I think like most people who grew up in the suburbs, my parents always told me not to do drugs. I grew up in a stable home and didn’t have any major reasons to escape, besides maybe my mom telling me to clean my room when I was willing to eat off the floor. When I started high school, I had never gotten drunk (I had been taking sips of my dad’s alcohol with his permission since probably around 14) nor had I tried any drug (including coffee!)
During my freshmen year of high school I looked down on those who drank, but maybe that was just because the opportunity to do so wasn’t presenting itself. The week before sophomore year of high school I got invited to a party and I knew there would be drinking involved. I was excited. I thought it was something amazing, a rite of passage, better than being king of the world.
My one friend, Matt had drank before and told me that he would be my caretaker for the night. It started out great. We took Yagershots, which I think is pretty adventurous for one’s first time drinking, and had a great time. I remember both the good and the bad. Being excited to talk to my friends, having pointless yet hilarious conversations, giggling at my inability to walk straight, and the fact that my female friend decided to squat down and pee in the middle of our friend’s backyard, not in the bathroom or even the woods at the end of the yard.
My first time smoking weed was a little different. It was the end of my freshmen year of high school and I was hanging out with an older friend. His two friends were also there and I remember them sneaking out in the middle of the night to smoke. I came with them of course, but decided not to smoke.
A few months later, I made plans with that same friend and one of our other friends to smoke. They had both gotten high before and would take me under their wing.
We were about to arrive on time and our friend, Adam, called us and told us to wait 30 minutes because his parents hadn’t left the house yet like they had told him they would. My friend Matt and I went to the Wendy’s near Adam’s house and talked; probably about my thoughts on getting high for the first time, but I cannot remember the specifics from that night six years ago. So we went over, smoked, and started hanging out. It never really affected me that night. I remember just sitting on the couch kinda bored and watching them play Tony Hawk on the Play Station.
My first time actually getting high was probably a few weeks later. It was at Adam’s house again, but this time it was a bigger group of us. His parents were home so we quietly went onto his back steps and sat there, smoking the bowl. It was six of us: Adam, Matt, Sarah, Jake and myself. My friend Julie stayed inside because she didn’t want to smoke and probably didn’t think it was worth being outside in the cold.
This time, it hit me hard; that high could quite possibly fall into my top 10 highs ever. For the rest of high school it was a night my friends and I all looked back fondly upon.
I just remember afterwards when we came in watching some random movie on TV but thinking it was hilarious, laughing at Jake and Adam making hilarious impressions of famous people and our friends, and Sarah, Jake, and me destroying a tub of ice cream in the corner because Matt and Adam refused to share their Wendy’s. Man did Matt love his Wendy’s, he is currently a Ph. D. student at Stanford and would still consider it a high value meal (maybe because it just costs such little money, I don’t know.)
The rest of high school I smoked and drank pretty regularly. I don’t think I was anywhere near the top percentile of kids my age in my amount of alcohol and drug consumption, but it was safe to assume it is what I searched for in having a good time on the weekend.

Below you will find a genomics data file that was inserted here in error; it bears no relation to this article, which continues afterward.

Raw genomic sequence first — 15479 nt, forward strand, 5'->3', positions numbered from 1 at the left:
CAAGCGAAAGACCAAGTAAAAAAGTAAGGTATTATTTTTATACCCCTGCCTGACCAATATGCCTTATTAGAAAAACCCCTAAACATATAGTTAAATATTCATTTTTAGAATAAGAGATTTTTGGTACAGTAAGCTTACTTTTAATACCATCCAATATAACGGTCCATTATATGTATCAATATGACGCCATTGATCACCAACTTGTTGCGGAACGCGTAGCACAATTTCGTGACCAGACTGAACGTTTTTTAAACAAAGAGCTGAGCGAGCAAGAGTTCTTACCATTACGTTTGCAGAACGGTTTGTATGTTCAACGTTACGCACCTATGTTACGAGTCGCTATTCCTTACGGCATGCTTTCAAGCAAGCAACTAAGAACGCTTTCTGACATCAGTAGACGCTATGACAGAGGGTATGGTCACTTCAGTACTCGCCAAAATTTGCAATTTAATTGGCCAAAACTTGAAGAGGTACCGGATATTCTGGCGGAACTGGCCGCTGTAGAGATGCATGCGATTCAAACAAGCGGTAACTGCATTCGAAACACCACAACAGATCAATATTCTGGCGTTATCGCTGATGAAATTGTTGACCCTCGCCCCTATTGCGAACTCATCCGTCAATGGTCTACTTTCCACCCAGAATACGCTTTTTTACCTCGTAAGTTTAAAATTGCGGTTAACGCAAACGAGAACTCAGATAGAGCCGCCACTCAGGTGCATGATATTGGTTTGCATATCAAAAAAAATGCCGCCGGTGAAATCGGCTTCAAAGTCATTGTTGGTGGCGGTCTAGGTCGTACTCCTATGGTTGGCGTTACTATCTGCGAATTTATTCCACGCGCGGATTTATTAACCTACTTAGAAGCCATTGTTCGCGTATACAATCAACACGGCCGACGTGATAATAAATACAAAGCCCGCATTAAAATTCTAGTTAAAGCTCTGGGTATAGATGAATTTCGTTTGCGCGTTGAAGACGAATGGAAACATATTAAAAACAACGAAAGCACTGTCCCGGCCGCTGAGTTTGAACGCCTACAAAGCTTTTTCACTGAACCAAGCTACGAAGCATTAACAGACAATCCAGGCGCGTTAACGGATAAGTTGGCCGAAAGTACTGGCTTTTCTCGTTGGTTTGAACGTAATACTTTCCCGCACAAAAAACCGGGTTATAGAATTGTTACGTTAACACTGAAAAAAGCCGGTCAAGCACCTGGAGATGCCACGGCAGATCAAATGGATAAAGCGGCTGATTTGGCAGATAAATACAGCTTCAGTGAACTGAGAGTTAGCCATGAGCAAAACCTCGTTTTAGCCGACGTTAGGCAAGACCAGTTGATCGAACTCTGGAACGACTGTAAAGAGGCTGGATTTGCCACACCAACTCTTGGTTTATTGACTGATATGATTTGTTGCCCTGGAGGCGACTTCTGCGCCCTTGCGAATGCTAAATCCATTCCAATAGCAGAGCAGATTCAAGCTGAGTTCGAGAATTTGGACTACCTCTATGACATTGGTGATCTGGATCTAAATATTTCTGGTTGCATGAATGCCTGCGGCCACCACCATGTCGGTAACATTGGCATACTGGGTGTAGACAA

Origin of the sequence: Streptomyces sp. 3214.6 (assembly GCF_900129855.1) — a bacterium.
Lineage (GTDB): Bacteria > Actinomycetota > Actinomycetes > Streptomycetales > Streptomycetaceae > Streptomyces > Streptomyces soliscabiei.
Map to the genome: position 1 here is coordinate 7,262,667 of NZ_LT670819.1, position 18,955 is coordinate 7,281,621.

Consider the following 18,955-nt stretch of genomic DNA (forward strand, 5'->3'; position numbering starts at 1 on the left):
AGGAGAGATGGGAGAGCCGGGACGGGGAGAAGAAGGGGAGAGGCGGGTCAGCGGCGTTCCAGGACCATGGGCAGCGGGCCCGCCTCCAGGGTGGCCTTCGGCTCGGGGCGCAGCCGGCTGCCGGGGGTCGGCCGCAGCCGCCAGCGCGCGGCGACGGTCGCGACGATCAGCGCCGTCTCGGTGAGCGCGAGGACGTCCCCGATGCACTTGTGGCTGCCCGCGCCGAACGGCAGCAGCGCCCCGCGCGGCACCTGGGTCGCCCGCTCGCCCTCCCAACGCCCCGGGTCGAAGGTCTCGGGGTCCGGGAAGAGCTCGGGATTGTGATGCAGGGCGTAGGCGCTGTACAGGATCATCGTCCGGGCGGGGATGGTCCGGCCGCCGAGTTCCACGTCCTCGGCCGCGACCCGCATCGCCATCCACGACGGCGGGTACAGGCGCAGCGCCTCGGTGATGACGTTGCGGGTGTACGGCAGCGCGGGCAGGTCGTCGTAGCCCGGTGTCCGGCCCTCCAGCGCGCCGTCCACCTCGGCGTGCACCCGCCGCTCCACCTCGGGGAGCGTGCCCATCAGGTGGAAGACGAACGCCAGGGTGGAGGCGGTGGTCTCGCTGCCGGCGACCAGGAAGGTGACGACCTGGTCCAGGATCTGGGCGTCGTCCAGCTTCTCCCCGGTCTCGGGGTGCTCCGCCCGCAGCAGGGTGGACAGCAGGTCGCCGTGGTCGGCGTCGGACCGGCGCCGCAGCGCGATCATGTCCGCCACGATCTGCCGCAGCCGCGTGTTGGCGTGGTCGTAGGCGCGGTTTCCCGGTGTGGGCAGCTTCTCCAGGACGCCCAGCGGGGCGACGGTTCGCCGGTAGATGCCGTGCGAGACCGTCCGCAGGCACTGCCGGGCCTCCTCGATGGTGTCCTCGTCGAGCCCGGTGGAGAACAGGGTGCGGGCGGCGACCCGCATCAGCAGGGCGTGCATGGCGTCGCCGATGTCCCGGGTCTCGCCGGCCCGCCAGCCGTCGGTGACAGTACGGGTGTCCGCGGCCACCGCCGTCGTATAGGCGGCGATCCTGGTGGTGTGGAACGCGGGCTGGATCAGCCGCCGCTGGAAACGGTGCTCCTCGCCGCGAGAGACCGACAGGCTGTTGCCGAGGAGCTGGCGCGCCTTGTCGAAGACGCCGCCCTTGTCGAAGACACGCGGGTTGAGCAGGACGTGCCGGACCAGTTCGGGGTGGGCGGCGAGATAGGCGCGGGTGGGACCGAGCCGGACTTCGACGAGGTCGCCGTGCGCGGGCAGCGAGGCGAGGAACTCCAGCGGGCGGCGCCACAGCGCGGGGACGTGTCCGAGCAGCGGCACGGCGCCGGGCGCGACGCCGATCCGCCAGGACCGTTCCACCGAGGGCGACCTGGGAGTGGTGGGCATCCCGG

My sophomore year I kept my habits to the same group of friends and didn’t share it with the rest of the world, but junior year I was able to expand my group of who I would drink and smoke with. I guess at the point in time, everyone being 16 for the most part, we just didn’t consider it a big taboo and was something to share, something that brought us together and not that separated us.
I didn’t try any hard drugs until Spring break of my senior year of high school. My friend Sam told me that he could get us ‘Shrooms and I decided that it was what I wanted to do. I don’t really remember my reasoning for why I wanted to do them, but I think mostly it was because I didn’t not want to do them so when the opportunity presented itself I went ahead and took it.
This seems to be a theme in my life in terms of illicit drug use: I never sought out the opportunity to try them, but almost always accepted them when giving. I guess I was curious for the adventure and the experience, because those are things that I am still curious about today at 21.
Anyway, Sam, me and his girlfriend at the time Hillary decided to go to a park and take the ‘shrooms. We smoked a little and just hung out. It was a nice way to get us to be in the present, since we all turned our phones off for fear of a random text sending us into a bad trip and we were able to just enjoy life. I can say that I successfully tripped, and that it was a very emotional and personal experience that I don’t regret.
When I started college this kid Elliot from my Synagogue was in my stat class during my first semester. He was a year older than me, and we had always knew each other, but we never really hung out just the two of us. .
After class he asked me what I was up to and asked me if I wanted to get high. At that point I had done a lot of college drinking during move-in and was missing my old friend Mary Jane. I said yes and from there our college friendship commenced.
What soon came to be was a relationship where I would give him free stat help, and he would give me free bud. Sometimes I bought from him when I wanted to take it back or share with other people, but whenever it was just us two hanging out he always took care of me. I helped him do the homework and I would always make him a copy of my “cheat sheet” for the test that we were allowed to make and bring to the tests.